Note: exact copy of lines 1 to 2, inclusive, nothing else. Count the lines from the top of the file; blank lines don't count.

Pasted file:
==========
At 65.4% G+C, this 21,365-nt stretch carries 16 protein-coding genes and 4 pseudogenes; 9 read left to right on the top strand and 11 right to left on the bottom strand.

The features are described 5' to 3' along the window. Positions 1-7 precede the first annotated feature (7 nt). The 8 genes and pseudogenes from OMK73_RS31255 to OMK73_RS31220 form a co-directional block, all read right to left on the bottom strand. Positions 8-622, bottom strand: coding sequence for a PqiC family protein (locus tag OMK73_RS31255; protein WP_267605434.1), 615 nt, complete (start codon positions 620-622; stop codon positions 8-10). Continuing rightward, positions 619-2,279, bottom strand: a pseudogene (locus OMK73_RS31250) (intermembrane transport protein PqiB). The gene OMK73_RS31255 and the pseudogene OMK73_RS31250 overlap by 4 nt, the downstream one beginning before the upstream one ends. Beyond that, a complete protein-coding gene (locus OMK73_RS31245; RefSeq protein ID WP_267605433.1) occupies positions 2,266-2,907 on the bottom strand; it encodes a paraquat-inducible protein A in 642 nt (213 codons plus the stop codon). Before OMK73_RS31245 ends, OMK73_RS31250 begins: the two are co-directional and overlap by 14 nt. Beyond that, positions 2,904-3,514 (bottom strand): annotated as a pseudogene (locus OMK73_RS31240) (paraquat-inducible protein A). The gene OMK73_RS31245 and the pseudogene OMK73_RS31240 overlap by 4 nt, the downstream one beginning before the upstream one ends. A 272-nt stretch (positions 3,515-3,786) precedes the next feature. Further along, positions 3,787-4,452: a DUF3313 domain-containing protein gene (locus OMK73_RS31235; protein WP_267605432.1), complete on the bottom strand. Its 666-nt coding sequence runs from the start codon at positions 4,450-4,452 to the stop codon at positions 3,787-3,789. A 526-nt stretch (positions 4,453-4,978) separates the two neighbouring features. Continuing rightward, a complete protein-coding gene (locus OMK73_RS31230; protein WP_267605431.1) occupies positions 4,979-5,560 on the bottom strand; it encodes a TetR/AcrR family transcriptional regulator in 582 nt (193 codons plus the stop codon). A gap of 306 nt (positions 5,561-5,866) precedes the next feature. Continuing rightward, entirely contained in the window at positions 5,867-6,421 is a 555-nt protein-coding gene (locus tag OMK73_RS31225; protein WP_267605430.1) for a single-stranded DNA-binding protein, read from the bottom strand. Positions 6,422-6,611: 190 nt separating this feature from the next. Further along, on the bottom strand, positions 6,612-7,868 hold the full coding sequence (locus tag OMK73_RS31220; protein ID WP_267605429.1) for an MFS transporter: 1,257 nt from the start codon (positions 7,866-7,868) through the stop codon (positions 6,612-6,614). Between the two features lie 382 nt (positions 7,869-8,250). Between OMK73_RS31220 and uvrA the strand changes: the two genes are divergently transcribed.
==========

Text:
At 65.4% G+C, this 21,365-nt stretch carries 16 protein-coding genes and 4 pseudogenes; 9 read left to right on the top strand and 11 right to left on the bottom strand.

The features are described 5' to 3' along the window. Positions 1-7 precede the first annotated feature (7 nt). The 8 genes and pseudogenes from OMK73_RS31255 to OMK73_RS31220 form a co-directional block, all read right to left on the bottom strand. Positions 8-622, bottom strand: coding sequence for a PqiC family protein (locus tag OMK73_RS31255; protein WP_267605434.1), 615 nt, complete (start codon positions 620-622; stop codon positions 8-10). Continuing rightward, positions 619-2,279, bottom strand: a pseudogene (locus OMK73_RS31250) (intermembrane transport protein PqiB). The gene OMK73_RS31255 and the pseudogene OMK73_RS31250 overlap by 4 nt, the downstream one beginning before the upstream one ends. Beyond that, a complete protein-coding gene (locus OMK73_RS31245; RefSeq protein ID WP_267605433.1) occupies positions 2,266-2,907 on the bottom strand; it encodes a paraquat-inducible protein A in 642 nt (213 codons plus the stop codon). Before OMK73_RS31245 ends, OMK73_RS31250 begins: the two are co-directional and overlap by 14 nt. Beyond that, positions 2,904-3,514 (bottom strand): annotated as a pseudogene (locus OMK73_RS31240) (paraquat-inducible protein A). The gene OMK73_RS31245 and the pseudogene OMK73_RS31240 overlap by 4 nt, the downstream one beginning before the upstream one ends. A 272-nt stretch (positions 3,515-3,786) precedes the next feature. Further along, positions 3,787-4,452: a DUF3313 domain-containing protein gene (locus OMK73_RS31235; protein WP_267605432.1), complete on the bottom strand. Its 666-nt coding sequence runs from the start codon at positions 4,450-4,452 to the stop codon at positions 3,787-3,789. A 526-nt stretch (positions 4,453-4,978) separates the two neighbouring features. Continuing rightward, a complete protein-coding gene (locus OMK73_RS31230; protein WP_267605431.1) occupies positions 4,979-5,560 on the bottom strand; it encodes a TetR/AcrR family transcriptional regulator in 582 nt (193 codons plus the stop codon). A gap of 306 nt (positions 5,561-5,866) precedes the next feature. Continuing rightward, entirely contained in the window at positions 5,867-6,421 is a 555-nt protein-coding gene (locus tag OMK73_RS31225; protein WP_267605430.1) for a single-stranded DNA-binding protein, read from the bottom strand. Positions 6,422-6,611: 190 nt separating this feature from the next. Further along, on the bottom strand, positions 6,612-7,868 hold the full coding sequence (locus tag OMK73_RS31220; protein ID WP_267605429.1) for an MFS transporter: 1,257 nt from the start codon (positions 7,866-7,868) through the stop codon (positions 6,612-6,614). Between the two features lie 382 nt (positions 7,869-8,250). Between OMK73_RS31220 and uvrA the strand changes: the two genes are divergently transcribed.